Here are the details of Alvin's recovery with water therapy: How ACL Surgery Improved Alvin's Overall Health. FYI—it includes a video of the pup in the water tank.
The point here—every dog is different. Every surgery is different. Age is definitely a factor in healing.
7. Check the Meds
Post surgery may require medications. Either the hospital or the vet prescribes the meds. In either case, verify the dose (amount of the meds) and the frequency with the vet's office.
We have had incidences where the frequency of dosage was incorrectly prescribed.
8. Know How to Administer Meds
If you are a newbie who has had little experience dispensing meds, look out. Alvin's antibiotics tasted bitter. He refused to take them even with pill pockets. Ever see a dog spit out a pill?
On the other hand, Simon the foodie ate anything we gave him. Go figure. If you don't know how to give your dog his meds, ask the tech in your vet's office to show you.
9. Be Patient With the Patient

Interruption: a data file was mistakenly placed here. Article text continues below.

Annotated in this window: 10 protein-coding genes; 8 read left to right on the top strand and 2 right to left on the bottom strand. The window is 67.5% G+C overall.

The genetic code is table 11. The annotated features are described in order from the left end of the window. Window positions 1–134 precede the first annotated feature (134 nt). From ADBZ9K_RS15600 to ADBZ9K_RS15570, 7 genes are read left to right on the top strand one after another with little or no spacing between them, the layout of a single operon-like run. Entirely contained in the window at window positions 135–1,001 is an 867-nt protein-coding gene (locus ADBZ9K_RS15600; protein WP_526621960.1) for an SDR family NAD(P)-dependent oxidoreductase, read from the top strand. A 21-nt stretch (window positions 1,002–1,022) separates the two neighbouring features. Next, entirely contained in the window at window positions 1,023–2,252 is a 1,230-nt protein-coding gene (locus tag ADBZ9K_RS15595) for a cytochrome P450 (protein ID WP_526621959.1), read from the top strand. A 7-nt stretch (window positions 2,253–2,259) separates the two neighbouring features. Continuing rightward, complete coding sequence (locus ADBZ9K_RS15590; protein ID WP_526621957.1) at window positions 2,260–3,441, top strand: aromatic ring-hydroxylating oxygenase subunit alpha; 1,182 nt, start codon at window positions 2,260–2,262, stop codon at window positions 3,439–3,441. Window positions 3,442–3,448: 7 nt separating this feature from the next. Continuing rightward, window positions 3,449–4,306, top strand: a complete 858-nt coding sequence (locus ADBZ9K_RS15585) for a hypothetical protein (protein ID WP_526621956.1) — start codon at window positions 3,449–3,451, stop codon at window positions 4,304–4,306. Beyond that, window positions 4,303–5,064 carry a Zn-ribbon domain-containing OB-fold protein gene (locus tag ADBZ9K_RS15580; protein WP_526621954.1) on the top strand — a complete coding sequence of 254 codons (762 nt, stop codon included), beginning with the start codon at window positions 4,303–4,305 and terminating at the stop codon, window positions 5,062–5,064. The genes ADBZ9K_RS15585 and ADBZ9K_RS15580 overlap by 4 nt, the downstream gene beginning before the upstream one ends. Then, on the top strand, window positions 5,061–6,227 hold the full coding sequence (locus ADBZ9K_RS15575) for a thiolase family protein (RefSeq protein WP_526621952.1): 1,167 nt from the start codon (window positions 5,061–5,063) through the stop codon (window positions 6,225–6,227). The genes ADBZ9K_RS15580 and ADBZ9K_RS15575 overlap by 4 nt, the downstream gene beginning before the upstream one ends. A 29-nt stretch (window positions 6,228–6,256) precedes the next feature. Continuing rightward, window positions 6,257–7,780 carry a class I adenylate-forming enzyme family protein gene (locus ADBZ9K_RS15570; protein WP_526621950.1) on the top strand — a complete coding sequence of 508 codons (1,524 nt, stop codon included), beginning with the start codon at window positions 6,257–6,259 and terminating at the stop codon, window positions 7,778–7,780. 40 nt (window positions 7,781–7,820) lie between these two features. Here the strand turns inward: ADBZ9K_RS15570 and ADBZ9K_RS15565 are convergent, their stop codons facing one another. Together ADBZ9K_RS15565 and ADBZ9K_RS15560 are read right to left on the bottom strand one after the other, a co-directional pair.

If patience is not your strong point, good luck with a dog post surgery.
Like humans, some dogs are not great patients. Also, dogs don't understand why they can't run around or jump on furniture or run up stairs. Smarty pants Alvin did figure out that he should wait to be carried before running up the stairs.
On the other hand, Simon ran up the stairs the moment he got in the house after surgery. The cast did not phase him one little bit.
10. Be Careful If You Have More Than One Pet
Do you have more than one pet besides the patient?
If you do, you have a more complex recovery process. How do you prevent the patient playing with the other animals?
You should have the patient confined, but he can't be confined every single moment of the day.
Here's a scenario:
You carry the patient outdoors to do his duty. Dog number 2 is curious and checks out the patient's incision. Or they start running around the yard. Now what?
Our recommendation is to leash the patient and stay with him if you remove him from his confined area. How long do you do this? As long as the recovery period lasts. Again, the patient doesn't know he can't play (unless it's Alvin).
The Ten Tips
This article is accurate and true to the best of the author’s knowledge. It is not meant to substitute for diagnosis, prognosis, treatment, prescription, or formal and individualized advice from a veterinary medical professional. Animals exhibiting signs and symptoms of distress should be seen by a veterinarian immediately.